Is an EPC a legal requirement?

Results of your EPC Assessment

In the ever changing world of property regulations it can be difficult to keep on top of the rules that apply to  home owners and landlords, with EPC requirements being one of those areas that often cause confusion.

In simple terms when it comes to selling or renting, most properties do in fact require an EPC in almost all cases, but there are however some exceptions. The following highlights some of the properties and scenarios that may allow a vendor the right not to obtain an EPC when selling or renting:

  • AirBnB, Holiday homes and residential buildings used less than 4 months a year
  • Industrial sites and workshops
  • Buildings that are to be demolished
  • Stand-alone buildings with less than 50 square metres of useful floor space
  • Places of worship

The complexity of the matter can be better understood when the exempt properties are considered further. Listed buildings for example, as a rule of thumb, are exempt from requiring an EPC when selling or renting in England and Wales. This is because of the restrictions that apply to the alteration of listed buildings that may hinder the property from achieving a higher rating. The replacement of single glazed timber windows with uPVC double glazing for example is unlikely to be approved on a 19th century Grade II manor house, understandably so in order to preserve the building’s character. It can therefore also be understood why such a property would be and is then exempt from requiring an EPC.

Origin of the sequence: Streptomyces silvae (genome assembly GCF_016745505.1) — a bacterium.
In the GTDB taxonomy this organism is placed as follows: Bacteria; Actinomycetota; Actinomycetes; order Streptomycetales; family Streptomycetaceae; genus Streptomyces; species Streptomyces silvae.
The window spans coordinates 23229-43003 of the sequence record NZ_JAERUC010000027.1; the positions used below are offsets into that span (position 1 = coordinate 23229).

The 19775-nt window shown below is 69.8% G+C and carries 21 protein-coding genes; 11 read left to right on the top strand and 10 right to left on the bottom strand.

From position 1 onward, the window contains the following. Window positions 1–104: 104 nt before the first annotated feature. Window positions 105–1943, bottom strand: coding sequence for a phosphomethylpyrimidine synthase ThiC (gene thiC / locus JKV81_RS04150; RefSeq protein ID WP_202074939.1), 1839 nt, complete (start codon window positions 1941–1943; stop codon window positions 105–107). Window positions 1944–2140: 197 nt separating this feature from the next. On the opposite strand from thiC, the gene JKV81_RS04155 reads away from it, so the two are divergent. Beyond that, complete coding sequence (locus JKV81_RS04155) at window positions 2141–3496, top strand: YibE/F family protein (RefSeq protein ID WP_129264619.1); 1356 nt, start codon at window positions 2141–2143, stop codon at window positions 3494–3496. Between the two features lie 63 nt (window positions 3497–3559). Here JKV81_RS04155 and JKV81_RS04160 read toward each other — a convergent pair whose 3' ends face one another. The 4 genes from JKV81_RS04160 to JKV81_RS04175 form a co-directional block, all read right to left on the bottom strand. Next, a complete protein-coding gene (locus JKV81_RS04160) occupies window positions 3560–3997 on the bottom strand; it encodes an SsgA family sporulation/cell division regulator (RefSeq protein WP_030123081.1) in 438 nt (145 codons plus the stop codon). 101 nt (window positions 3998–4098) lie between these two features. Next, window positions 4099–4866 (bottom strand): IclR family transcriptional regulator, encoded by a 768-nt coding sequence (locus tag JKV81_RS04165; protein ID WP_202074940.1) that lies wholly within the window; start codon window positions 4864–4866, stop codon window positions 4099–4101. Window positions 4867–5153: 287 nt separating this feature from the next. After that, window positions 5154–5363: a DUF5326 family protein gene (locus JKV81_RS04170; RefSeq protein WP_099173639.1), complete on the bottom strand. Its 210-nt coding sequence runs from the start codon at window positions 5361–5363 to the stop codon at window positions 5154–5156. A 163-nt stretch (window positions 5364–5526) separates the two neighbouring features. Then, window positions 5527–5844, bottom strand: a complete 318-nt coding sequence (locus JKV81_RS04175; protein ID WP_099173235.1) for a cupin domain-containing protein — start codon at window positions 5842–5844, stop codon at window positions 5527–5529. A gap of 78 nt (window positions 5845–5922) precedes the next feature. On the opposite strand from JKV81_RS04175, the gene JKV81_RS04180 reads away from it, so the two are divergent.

These regulations do however risk further complication should a landlord, for some reason decide to instruct an energy assessor to carry out an EPC on a listed property. If this were to happen, the property would then be allocated an energy rating, and despite being a listed building, would no longer be exempt from requiring an EPC.

In such cases where a single glazed property is assessed on its energy efficiency, it is likely to score on the lower end of the A-G spectrum, and should the score be below E then it will fall short of the rental requirements.

Fines for not holding a valid EPC certificate
As a landlord in England or Wales, if you rent out a property without a valid EPC it is possible to be fined up to £5,000. Landlords should therefore be mindful that an EPC is only valid for 10 years and could potential expire during a tenancy and become noncompliant if not renewed before the expiry date.

Expert EPC advice
In order to remain compliant as a landlord and avoid any expensive penalties, contact us at EPC Surveys Wales where our fully qualified energy assessors have the experience and knowledge to advise you.

Leave a Comment

Your email address will not be published. Required fields are marked *

Scroll to Top